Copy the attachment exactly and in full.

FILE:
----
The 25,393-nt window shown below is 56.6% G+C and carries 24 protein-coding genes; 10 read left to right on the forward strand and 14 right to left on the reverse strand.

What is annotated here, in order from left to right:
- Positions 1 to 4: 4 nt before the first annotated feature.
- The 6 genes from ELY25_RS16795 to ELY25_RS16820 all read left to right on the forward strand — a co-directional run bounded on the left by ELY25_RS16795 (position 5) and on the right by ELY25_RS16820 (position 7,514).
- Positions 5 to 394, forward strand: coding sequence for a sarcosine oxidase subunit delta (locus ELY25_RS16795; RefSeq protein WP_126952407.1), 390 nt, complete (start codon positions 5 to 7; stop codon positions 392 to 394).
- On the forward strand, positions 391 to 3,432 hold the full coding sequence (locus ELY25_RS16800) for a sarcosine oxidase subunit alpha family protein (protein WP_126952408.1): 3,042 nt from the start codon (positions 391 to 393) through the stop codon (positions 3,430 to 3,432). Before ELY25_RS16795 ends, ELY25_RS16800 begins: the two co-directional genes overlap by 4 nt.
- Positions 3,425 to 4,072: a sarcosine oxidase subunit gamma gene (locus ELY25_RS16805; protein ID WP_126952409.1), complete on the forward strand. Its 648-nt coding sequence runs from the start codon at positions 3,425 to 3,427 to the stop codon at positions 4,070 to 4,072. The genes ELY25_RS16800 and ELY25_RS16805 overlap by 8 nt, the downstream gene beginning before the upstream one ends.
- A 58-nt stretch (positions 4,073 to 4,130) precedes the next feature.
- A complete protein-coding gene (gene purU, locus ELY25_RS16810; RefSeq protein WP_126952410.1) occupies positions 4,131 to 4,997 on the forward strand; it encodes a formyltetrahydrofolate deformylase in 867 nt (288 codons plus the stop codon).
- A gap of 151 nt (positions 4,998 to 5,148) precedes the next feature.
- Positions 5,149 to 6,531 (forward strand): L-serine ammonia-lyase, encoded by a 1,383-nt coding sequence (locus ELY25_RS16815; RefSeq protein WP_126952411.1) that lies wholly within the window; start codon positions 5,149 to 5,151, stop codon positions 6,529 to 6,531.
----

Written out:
The 25,393-nt window shown below is 56.6% G+C and carries 24 protein-coding genes; 10 read left to right on the forward strand and 14 right to left on the reverse strand.

What is annotated here, in order from left to right:
- Positions 1 to 4: 4 nt before the first annotated feature.
- The 6 genes from ELY25_RS16795 to ELY25_RS16820 all read left to right on the forward strand — a co-directional run bounded on the left by ELY25_RS16795 (position 5) and on the right by ELY25_RS16820 (position 7,514).
- Positions 5 to 394, forward strand: coding sequence for a sarcosine oxidase subunit delta (locus ELY25_RS16795; RefSeq protein WP_126952407.1), 390 nt, complete (start codon positions 5 to 7; stop codon positions 392 to 394).
- On the forward strand, positions 391 to 3,432 hold the full coding sequence (locus ELY25_RS16800) for a sarcosine oxidase subunit alpha family protein (protein WP_126952408.1): 3,042 nt from the start codon (positions 391 to 393) through the stop codon (positions 3,430 to 3,432). Before ELY25_RS16795 ends, ELY25_RS16800 begins: the two co-directional genes overlap by 4 nt.
- Positions 3,425 to 4,072: a sarcosine oxidase subunit gamma gene (locus ELY25_RS16805; protein ID WP_126952409.1), complete on the forward strand. Its 648-nt coding sequence runs from the start codon at positions 3,425 to 3,427 to the stop codon at positions 4,070 to 4,072. The genes ELY25_RS16800 and ELY25_RS16805 overlap by 8 nt, the downstream gene beginning before the upstream one ends.
- A 58-nt stretch (positions 4,073 to 4,130) precedes the next feature.
- A complete protein-coding gene (gene purU, locus ELY25_RS16810; RefSeq protein WP_126952410.1) occupies positions 4,131 to 4,997 on the forward strand; it encodes a formyltetrahydrofolate deformylase in 867 nt (288 codons plus the stop codon).
- A gap of 151 nt (positions 4,998 to 5,148) precedes the next feature.
- Positions 5,149 to 6,531 (forward strand): L-serine ammonia-lyase, encoded by a 1,383-nt coding sequence (locus ELY25_RS16815; RefSeq protein WP_126952411.1) that lies wholly within the window; start codon positions 5,149 to 5,151, stop codon positions 6,529 to 6,531.